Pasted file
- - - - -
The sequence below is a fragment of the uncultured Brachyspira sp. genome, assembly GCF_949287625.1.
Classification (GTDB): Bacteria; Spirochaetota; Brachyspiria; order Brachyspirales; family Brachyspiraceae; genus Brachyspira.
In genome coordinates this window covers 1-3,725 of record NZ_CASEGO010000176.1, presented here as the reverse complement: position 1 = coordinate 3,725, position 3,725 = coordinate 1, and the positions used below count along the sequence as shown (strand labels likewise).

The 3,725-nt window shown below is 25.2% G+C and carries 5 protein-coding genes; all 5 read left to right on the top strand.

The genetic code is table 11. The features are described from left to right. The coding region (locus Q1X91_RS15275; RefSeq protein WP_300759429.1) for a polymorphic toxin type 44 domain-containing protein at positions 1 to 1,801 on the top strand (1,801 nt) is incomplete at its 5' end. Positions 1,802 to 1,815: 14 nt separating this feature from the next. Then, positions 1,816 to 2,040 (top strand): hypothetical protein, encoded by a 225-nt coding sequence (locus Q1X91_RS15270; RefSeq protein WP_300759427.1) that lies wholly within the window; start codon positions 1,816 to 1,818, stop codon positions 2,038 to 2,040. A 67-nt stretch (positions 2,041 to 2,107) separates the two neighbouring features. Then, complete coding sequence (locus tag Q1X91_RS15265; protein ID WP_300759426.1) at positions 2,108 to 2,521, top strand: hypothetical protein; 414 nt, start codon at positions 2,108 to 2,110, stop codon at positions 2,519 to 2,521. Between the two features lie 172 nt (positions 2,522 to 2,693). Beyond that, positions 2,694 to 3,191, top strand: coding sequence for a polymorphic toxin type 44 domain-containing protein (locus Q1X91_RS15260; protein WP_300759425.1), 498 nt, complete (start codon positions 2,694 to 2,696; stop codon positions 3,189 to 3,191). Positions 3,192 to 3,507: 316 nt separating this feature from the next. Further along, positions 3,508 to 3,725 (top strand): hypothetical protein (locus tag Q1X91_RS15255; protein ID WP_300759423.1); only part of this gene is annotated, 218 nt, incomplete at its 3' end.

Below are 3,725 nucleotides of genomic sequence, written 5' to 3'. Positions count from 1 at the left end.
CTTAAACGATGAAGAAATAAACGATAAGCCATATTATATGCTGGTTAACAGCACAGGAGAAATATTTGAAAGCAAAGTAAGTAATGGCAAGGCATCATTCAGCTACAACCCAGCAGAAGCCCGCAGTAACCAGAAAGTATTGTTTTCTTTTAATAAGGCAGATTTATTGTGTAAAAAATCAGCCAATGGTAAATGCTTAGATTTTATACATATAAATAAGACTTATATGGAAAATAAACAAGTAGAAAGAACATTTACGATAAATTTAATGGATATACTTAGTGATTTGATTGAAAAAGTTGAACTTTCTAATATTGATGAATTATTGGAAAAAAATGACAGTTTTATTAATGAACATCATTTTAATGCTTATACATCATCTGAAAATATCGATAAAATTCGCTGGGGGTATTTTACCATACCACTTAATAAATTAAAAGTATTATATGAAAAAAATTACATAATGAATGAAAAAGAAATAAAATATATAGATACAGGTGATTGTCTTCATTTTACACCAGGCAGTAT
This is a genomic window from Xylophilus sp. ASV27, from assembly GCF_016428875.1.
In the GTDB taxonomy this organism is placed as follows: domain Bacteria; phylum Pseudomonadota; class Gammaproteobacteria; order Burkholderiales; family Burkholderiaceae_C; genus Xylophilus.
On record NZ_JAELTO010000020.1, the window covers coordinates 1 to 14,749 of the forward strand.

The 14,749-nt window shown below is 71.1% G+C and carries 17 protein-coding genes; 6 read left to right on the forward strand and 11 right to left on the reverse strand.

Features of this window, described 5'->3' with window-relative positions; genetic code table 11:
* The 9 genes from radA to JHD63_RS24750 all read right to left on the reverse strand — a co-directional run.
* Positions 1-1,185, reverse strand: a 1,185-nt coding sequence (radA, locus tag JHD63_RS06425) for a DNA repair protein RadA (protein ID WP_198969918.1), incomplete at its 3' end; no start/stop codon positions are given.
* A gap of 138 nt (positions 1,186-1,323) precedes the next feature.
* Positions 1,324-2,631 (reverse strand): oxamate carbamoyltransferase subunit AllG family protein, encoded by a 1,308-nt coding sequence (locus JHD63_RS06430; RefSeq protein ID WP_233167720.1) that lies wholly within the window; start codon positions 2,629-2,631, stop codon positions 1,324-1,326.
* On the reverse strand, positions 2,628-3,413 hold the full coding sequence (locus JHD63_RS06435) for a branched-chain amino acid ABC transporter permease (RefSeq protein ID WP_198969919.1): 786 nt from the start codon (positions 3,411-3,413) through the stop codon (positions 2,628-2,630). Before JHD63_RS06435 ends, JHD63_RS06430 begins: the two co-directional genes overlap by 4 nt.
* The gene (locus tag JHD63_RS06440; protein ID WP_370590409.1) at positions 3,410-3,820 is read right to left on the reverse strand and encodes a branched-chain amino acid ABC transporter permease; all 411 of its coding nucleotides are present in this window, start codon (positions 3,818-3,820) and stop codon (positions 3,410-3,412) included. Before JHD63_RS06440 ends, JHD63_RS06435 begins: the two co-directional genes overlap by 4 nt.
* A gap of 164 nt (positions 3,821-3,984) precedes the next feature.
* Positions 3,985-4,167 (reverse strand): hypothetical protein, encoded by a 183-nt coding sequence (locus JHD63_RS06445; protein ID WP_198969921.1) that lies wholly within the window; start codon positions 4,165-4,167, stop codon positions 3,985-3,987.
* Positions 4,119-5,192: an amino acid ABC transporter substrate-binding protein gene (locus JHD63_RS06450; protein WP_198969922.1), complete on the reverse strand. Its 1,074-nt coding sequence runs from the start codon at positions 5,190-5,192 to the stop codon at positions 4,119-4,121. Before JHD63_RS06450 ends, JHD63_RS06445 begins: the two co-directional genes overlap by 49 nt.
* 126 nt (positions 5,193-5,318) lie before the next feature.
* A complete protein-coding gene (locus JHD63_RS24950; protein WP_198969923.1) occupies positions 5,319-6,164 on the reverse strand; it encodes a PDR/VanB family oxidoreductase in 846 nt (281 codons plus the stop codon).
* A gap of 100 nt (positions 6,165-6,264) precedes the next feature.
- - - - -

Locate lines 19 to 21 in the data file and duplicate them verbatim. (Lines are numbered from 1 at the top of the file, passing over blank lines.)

* A gap of 164 nt (positions 3,821-3,984) precedes the next feature.
* Positions 3,985-4,167 (reverse strand): hypothetical protein, encoded by a 183-nt coding sequence (locus JHD63_RS06445; protein ID WP_198969921.1) that lies wholly within the window; start codon positions 4,165-4,167, stop codon positions 3,985-3,987.
* Positions 4,119-5,192: an amino acid ABC transporter substrate-binding protein gene (locus JHD63_RS06450; protein WP_198969922.1), complete on the reverse strand. Its 1,074-nt coding sequence runs from the start codon at positions 5,190-5,192 to the stop codon at positions 4,119-4,121. Before JHD63_RS06450 ends, JHD63_RS06445 begins: the two co-directional genes overlap by 49 nt.